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Understanding conditions for which biological effects of nonionizing electromagnetic fields can be expected
Weaver JC
Bioelectrochemistry 56(1-2): 207-209 May 15 2002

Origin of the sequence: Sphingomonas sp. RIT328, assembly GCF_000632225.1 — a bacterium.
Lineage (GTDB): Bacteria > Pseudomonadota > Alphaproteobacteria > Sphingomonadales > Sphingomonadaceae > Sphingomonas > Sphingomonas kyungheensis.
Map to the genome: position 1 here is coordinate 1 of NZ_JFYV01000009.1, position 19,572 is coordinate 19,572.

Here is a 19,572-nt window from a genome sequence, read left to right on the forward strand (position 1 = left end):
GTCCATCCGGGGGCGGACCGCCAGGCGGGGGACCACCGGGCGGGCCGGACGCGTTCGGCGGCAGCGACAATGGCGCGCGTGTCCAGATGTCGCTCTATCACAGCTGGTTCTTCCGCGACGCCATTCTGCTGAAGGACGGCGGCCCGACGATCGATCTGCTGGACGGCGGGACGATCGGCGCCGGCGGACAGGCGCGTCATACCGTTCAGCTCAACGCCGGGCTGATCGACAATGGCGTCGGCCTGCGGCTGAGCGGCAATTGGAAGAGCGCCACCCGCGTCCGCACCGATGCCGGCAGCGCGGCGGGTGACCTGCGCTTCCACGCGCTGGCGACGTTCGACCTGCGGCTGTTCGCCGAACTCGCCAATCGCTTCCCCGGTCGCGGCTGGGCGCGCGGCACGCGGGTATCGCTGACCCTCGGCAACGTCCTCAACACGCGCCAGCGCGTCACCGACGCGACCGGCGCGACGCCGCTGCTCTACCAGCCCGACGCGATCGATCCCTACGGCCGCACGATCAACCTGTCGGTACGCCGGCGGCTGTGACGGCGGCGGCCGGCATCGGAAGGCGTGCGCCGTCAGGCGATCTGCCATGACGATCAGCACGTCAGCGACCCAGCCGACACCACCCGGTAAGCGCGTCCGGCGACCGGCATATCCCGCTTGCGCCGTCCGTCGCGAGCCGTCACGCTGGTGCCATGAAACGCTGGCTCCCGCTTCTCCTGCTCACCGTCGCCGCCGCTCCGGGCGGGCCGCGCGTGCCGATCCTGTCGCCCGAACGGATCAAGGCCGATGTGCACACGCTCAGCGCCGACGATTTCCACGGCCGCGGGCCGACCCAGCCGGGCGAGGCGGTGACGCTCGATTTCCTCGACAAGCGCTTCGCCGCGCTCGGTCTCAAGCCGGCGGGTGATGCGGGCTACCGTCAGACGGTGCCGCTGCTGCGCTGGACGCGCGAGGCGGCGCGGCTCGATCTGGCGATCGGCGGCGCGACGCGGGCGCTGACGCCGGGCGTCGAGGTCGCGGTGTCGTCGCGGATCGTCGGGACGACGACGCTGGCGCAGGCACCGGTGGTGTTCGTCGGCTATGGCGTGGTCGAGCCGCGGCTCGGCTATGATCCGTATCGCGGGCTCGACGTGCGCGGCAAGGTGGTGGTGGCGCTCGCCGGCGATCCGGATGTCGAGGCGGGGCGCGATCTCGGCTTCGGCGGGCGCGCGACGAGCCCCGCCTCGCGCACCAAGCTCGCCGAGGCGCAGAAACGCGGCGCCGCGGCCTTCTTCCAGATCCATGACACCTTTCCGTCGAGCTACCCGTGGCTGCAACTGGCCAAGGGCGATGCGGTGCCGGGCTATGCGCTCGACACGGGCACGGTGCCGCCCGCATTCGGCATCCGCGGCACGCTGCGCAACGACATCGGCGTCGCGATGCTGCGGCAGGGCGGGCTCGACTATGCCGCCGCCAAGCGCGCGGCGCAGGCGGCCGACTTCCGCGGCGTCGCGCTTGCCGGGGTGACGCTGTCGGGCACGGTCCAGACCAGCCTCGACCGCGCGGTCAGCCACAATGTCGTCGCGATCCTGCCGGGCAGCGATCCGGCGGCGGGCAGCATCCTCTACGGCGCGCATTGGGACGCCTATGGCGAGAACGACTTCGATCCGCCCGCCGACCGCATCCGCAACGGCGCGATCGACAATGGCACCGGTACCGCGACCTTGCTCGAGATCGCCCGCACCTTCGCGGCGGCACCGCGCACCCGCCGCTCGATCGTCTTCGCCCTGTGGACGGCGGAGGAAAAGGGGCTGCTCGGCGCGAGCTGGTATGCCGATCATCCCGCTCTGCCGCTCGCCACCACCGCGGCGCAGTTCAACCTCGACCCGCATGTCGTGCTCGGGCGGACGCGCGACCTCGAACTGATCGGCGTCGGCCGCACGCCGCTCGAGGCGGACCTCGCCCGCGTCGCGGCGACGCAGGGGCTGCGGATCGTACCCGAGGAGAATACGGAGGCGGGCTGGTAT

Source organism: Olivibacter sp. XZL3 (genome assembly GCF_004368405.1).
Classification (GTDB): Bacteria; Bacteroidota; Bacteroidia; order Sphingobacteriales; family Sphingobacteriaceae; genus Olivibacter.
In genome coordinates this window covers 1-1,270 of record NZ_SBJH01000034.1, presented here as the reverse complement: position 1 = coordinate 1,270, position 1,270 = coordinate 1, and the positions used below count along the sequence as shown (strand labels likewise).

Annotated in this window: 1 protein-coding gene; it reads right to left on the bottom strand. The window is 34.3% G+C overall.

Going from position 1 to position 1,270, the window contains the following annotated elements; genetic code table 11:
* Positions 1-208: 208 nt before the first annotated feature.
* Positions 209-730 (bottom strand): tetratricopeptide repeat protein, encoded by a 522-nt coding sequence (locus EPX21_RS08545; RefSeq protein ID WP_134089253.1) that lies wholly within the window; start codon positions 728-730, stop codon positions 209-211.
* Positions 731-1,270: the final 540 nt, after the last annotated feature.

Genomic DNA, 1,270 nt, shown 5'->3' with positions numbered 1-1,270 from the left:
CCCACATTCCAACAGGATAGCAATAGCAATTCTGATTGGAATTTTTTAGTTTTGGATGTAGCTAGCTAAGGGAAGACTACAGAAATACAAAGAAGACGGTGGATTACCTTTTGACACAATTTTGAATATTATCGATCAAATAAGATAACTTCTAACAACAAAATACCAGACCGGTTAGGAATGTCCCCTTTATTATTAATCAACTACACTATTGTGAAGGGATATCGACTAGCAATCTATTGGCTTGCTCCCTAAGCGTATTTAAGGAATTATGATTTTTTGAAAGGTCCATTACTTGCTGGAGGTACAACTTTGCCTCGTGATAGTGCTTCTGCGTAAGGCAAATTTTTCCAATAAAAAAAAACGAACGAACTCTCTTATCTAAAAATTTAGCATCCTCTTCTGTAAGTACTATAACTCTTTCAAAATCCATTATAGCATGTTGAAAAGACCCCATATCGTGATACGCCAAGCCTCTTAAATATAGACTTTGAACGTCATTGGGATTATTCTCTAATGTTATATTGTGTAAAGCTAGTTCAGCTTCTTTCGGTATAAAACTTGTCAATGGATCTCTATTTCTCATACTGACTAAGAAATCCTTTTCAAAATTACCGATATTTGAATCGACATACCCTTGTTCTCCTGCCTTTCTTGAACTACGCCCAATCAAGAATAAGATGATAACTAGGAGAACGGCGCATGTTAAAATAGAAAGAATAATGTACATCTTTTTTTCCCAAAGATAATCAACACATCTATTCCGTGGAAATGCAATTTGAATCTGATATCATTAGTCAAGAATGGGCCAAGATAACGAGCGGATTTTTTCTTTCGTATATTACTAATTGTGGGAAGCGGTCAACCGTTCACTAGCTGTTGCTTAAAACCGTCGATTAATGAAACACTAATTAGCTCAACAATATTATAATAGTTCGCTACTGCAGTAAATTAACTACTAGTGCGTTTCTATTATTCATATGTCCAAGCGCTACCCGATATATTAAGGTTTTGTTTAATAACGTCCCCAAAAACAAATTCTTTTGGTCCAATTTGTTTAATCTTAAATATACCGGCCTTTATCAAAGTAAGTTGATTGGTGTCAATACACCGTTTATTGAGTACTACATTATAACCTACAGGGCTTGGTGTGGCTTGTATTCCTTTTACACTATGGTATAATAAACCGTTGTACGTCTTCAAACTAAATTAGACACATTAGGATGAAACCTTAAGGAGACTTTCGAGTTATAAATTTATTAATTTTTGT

Scientific interest in the interaction of nonionizing electromagnetic fields with biological systems is longstanding, but often still controversial. Theories, models and computer simulations have usually emphasized physical interactions with subsystems (e.g. cell membranes) of a biological system. By extending this first necessary physical step to a second step of explicitly and quantitatively considering chemical changes, increased understanding appears possible. In the case of "strong fields", the role of field-altered chemistry is important to electrochemotherapy [Biochem. Pharmacol. 42, Suppl. (1991) 567] and creation of transdermal microconduits [Bioelectrochem. Bioenerg. 49 (1999) 11; J. Controlled Release 61 (1999) 185; J. Invest. Dermatol. 116 (2001) 40] For "weak fields" (atopic with much more controversy) consideration of chemical change shows that organized multicellular systems can be understood to respond to extremely small electric [Chaos 8 (1998) 576] or magnetic fields [Nature 405 (2000) 707]. In contrast, isolated individual cells interacting via voltage-gated channels [Proc. Natl. Acad. Sci. 92 (1995) 3740; Biophys. J. 75 (1998) 2251; Bioelectromagnetics 20 (1999) 102], or processes without "temperature compensation" [Biophys. J. 76 (1999) 3026], appear implausible. Satisfactory understanding is likely only if experimental and theoretical work is reconciled, which should therefore be emphasized. The interaction of electromagnetic fields with biological systems is of interest because of fundamental scientific curiosity, potential medical benefits and possible human health hazards.

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